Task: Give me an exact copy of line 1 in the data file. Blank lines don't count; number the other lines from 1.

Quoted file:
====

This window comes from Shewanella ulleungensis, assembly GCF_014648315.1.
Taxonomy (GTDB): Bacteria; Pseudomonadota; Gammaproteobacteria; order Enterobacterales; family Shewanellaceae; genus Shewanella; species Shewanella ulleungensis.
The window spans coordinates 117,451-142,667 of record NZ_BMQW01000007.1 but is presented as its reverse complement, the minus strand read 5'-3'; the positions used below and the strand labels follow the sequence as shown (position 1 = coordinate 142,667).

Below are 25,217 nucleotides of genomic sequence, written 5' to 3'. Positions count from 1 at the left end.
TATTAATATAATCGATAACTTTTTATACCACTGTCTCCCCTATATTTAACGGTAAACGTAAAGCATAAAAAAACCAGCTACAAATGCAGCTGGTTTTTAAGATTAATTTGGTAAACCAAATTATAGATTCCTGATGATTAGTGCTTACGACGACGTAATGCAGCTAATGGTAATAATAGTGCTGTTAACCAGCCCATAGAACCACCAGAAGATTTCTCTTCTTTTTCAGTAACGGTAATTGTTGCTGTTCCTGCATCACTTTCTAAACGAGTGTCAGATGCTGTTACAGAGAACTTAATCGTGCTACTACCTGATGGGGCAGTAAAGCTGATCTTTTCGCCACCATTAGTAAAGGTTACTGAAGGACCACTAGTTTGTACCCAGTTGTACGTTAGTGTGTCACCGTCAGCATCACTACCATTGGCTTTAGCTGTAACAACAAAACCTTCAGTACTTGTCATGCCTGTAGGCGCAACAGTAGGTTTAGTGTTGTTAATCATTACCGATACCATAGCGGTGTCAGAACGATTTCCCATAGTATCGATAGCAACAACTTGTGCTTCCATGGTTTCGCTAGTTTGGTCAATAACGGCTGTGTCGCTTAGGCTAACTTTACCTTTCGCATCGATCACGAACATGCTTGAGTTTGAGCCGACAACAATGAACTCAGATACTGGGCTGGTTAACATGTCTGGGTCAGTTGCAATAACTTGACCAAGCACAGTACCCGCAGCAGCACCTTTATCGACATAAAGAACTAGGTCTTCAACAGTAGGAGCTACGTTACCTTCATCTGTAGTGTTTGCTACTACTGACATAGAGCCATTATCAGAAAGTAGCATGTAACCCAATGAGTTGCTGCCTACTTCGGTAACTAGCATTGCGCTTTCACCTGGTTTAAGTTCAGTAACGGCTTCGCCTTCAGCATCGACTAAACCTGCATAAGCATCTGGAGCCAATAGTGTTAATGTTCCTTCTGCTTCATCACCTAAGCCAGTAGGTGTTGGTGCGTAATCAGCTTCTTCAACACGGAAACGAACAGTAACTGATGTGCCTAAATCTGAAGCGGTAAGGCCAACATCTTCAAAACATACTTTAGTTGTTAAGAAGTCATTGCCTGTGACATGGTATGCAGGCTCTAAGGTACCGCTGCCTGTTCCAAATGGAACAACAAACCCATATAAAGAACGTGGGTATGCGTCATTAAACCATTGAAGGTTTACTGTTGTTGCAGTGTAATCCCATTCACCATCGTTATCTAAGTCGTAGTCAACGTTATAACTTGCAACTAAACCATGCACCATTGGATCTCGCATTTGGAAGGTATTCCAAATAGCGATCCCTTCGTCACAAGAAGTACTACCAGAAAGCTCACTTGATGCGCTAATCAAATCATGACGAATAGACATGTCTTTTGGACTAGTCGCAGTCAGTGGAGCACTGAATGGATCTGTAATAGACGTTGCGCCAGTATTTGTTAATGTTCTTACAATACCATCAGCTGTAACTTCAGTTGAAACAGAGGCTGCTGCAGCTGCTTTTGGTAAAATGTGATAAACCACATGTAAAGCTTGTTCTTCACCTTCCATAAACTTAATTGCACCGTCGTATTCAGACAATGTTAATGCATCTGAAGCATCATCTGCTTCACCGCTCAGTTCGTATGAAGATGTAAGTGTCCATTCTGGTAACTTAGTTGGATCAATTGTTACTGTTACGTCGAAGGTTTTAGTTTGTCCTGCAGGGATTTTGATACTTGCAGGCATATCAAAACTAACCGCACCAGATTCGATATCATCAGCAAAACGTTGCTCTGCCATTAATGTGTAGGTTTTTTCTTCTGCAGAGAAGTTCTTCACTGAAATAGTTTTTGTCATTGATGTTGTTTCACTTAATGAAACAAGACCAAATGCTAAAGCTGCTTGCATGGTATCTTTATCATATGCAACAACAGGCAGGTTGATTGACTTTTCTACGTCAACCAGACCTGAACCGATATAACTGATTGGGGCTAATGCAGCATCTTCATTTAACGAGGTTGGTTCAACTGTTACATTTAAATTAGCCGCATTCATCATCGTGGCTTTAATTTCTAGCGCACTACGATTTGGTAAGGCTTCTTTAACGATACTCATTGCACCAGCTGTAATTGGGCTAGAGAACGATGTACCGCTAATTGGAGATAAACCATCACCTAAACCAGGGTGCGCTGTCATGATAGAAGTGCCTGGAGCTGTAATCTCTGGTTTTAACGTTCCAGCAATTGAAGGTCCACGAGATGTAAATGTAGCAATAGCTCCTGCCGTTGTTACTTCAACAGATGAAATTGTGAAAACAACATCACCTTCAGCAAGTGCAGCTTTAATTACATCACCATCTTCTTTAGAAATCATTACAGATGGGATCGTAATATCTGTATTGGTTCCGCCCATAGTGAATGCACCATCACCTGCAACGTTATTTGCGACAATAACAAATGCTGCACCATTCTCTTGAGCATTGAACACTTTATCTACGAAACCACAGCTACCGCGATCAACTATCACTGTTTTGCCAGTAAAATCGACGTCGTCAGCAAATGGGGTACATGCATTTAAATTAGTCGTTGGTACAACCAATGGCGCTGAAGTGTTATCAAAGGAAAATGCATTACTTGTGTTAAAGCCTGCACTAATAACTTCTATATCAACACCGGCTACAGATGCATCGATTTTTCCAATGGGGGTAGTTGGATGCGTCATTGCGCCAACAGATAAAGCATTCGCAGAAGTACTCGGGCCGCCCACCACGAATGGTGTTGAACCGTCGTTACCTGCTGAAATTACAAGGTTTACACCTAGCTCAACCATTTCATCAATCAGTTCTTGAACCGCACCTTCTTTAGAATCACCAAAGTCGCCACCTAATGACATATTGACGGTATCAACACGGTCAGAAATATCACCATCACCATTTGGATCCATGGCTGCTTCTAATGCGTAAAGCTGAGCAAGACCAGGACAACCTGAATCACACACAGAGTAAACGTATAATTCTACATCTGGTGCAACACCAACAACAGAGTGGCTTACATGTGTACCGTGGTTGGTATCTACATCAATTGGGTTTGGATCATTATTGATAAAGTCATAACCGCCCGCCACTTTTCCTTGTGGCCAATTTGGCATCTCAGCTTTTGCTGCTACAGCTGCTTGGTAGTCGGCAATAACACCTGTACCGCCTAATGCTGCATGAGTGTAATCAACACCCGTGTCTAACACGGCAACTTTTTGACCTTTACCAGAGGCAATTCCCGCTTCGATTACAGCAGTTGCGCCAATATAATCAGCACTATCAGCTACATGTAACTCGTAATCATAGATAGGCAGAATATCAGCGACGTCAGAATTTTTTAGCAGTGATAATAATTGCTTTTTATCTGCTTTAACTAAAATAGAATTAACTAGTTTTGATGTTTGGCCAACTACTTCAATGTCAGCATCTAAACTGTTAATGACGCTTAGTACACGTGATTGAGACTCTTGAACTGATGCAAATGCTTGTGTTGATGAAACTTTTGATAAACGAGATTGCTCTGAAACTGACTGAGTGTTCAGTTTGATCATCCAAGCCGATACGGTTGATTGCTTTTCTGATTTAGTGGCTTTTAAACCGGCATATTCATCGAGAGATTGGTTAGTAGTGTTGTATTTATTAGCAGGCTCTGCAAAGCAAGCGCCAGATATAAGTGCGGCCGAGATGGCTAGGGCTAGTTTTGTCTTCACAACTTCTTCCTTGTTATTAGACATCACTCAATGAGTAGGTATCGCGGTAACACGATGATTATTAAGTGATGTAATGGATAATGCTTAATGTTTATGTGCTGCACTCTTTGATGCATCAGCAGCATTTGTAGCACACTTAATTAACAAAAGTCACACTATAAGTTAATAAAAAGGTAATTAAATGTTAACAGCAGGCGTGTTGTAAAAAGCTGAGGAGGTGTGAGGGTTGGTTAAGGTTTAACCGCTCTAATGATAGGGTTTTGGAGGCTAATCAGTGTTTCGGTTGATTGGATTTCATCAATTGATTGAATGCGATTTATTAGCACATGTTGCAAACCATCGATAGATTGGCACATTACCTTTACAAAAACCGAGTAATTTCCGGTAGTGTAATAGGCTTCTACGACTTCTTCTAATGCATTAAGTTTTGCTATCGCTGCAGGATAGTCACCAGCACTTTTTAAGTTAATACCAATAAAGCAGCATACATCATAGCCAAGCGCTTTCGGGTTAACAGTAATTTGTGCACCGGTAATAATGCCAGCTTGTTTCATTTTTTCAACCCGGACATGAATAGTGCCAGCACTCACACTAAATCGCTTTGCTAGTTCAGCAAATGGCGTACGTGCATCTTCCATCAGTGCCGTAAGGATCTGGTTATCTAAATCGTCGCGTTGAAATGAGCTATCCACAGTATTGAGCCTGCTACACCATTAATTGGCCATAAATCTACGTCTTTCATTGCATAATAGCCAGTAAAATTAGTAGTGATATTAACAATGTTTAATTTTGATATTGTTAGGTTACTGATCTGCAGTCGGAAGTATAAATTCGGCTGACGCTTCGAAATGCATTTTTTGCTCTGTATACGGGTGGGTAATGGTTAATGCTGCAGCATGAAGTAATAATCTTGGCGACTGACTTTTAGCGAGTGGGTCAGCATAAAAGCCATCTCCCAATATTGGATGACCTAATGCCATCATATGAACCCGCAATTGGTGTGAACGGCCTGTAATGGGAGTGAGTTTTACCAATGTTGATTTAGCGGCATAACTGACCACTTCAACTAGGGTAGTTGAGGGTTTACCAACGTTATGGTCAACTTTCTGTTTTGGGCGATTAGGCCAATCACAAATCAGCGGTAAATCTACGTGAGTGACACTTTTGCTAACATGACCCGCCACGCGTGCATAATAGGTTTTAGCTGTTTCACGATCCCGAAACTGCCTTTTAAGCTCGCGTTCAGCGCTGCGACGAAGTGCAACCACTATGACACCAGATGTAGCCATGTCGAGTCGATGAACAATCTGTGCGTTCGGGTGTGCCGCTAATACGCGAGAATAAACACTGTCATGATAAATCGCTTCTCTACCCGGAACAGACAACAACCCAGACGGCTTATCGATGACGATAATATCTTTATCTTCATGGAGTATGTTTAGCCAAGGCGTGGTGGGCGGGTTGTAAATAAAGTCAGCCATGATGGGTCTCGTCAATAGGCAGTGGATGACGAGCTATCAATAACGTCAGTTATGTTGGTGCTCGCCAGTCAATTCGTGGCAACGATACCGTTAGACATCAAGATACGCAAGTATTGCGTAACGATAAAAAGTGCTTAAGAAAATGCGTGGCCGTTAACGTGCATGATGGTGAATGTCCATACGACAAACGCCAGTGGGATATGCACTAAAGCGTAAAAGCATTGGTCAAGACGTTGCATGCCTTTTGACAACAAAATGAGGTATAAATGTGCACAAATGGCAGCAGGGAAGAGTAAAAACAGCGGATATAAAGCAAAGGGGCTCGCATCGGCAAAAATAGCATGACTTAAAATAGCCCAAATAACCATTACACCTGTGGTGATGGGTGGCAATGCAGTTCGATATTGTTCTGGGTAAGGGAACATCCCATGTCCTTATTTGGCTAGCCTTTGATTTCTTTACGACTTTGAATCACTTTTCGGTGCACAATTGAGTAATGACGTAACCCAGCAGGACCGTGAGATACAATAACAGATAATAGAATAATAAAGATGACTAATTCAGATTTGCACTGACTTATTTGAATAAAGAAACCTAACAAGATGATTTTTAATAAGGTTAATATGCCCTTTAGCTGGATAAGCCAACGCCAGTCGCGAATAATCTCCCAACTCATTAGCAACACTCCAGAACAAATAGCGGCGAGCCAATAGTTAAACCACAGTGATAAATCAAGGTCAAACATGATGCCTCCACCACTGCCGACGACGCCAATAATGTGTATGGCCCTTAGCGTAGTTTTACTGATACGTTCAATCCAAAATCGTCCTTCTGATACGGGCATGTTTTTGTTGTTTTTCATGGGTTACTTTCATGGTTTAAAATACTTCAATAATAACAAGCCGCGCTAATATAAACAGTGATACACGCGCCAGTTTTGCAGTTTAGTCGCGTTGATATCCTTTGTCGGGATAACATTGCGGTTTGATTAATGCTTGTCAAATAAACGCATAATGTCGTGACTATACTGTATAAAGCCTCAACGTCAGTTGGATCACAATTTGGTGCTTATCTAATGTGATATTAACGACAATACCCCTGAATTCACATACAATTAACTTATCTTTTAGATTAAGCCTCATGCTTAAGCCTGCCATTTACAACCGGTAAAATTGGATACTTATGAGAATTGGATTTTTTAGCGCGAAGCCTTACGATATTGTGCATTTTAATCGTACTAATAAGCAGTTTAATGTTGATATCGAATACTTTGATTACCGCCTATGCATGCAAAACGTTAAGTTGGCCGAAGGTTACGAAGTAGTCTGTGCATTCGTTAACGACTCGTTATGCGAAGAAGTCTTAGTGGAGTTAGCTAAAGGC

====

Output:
This window comes from Shewanella ulleungensis, assembly GCF_014648315.1.